CANCELLED - SystemX Alliance presents "Autonomous Navigation of Miniature Distributed Space Systems"
Two key trends are revolutionizing the way humans conduct spaceflight, namely, the miniaturization of satellites (e.g., micro- and nano-satellites) and the distribution of payload tasks among multiple coordinated units (e.g., formation-flying, on-orbit servicing, fractionation, swarms). The combination of these approaches promises breakthroughs in space science (e.g., imaging of earth-like planets, characterization of gravitational waves), remote sensing (e.g., synthetic aperture radar interferometry, aeronomy, gravimetry), and space exploration (e.g., lifetime extension, assembly of structures, space debris removal). Irrespective of the specific application, future miniature distributed space missions require a high level of autonomy to maintain and reconfigure the relative motion of the participating vehicles within the prescribed accuracy and range of operations. Especially on small spacecraft, these requirements are hard to meet due to the limited resources, and the chief goal of current research and development is to pave the way for the autonomous Guidance, Navigation, & Control (GN&C) of "self-driving nanosatellites."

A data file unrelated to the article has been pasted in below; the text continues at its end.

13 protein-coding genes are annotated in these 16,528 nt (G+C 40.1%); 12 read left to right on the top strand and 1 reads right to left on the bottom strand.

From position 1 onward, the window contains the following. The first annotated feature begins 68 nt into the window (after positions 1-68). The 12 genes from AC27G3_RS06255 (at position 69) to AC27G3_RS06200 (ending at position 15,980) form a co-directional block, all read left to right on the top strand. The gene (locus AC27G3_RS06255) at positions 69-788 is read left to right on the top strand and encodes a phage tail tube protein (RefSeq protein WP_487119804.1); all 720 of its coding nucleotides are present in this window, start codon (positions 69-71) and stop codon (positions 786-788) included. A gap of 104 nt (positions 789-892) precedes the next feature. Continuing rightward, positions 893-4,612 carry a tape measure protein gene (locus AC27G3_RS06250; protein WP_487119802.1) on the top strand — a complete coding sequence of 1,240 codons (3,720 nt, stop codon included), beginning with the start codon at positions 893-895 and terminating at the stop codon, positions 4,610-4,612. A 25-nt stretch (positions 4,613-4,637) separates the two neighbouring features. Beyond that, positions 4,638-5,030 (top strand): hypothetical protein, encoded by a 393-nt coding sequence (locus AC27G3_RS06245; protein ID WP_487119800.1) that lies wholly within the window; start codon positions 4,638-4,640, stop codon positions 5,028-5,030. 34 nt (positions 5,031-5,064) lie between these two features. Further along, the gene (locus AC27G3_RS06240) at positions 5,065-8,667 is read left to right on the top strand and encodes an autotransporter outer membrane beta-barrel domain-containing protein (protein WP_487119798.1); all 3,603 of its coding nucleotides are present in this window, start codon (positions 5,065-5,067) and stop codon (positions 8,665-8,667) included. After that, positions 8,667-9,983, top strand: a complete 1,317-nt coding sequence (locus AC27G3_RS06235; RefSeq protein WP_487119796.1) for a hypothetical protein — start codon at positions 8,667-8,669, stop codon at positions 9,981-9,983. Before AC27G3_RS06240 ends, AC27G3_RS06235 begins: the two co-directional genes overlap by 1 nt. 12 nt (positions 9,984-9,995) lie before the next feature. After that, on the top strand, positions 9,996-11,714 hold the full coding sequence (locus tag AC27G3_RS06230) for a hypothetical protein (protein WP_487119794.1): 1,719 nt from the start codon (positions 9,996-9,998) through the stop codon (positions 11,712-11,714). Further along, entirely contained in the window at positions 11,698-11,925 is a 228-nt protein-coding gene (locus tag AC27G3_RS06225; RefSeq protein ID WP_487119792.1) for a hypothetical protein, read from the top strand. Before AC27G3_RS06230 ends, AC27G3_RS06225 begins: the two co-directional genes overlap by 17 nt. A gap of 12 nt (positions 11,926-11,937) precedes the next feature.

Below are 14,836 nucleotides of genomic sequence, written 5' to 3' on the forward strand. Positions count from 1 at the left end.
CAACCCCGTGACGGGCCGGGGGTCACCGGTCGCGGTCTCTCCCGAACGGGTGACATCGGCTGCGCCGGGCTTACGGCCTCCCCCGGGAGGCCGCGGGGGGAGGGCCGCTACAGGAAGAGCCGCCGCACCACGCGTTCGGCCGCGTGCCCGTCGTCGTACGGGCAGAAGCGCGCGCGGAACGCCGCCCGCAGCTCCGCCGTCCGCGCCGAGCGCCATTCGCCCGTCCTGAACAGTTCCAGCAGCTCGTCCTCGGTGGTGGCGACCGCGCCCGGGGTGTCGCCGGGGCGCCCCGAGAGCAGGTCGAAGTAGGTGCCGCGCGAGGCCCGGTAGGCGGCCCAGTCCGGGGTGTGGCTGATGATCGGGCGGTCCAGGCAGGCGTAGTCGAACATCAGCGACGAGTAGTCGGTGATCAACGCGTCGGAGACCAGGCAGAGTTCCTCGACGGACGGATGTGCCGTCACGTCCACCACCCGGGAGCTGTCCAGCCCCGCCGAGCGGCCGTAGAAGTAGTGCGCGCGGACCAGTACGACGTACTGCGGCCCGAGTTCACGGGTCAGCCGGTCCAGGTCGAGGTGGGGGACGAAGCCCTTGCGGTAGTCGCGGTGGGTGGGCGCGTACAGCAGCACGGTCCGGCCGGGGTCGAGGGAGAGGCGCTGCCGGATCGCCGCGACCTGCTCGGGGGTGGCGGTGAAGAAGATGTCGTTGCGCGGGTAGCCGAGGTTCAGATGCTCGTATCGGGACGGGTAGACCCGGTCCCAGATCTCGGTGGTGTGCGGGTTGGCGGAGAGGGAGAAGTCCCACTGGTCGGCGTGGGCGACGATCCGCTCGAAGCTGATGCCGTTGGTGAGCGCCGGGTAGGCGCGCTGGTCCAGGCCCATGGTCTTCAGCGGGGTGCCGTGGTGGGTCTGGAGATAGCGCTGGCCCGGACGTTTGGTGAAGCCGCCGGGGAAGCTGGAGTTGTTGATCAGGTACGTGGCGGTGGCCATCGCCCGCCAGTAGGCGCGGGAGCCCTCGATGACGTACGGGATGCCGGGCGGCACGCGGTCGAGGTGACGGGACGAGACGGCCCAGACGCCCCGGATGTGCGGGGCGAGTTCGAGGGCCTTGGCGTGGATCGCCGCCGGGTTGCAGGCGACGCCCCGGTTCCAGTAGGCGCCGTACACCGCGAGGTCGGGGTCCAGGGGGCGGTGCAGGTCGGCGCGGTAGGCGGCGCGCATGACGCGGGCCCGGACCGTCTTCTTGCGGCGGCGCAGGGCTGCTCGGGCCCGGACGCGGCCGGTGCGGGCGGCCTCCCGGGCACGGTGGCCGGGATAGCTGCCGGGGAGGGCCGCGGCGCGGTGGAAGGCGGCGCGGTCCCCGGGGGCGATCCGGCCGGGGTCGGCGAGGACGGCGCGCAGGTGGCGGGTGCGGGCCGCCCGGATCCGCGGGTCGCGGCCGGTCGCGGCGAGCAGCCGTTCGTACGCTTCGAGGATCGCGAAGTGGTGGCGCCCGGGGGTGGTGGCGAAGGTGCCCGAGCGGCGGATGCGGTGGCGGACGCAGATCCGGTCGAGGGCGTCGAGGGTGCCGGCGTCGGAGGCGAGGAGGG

Leveraging the presenter's experience and contributions to recent satellite formation-flying and rendezvous missions in low earth orbit (TanDEM-X, Prisma, Biros), this presentation addresses the navigation algorithms under developments to enable a new class of miniature distributed space instruments (Starling, Visors, Swarm-Ex). The focus will be on autonomous vision-based and radio-frequency spaceborne absolute and relative navigation systems, including their training and validation using high-fidelity hardware-in-the-loop simulations and robotic testbeds at the Stanford's Space Rendezvous Laboratory.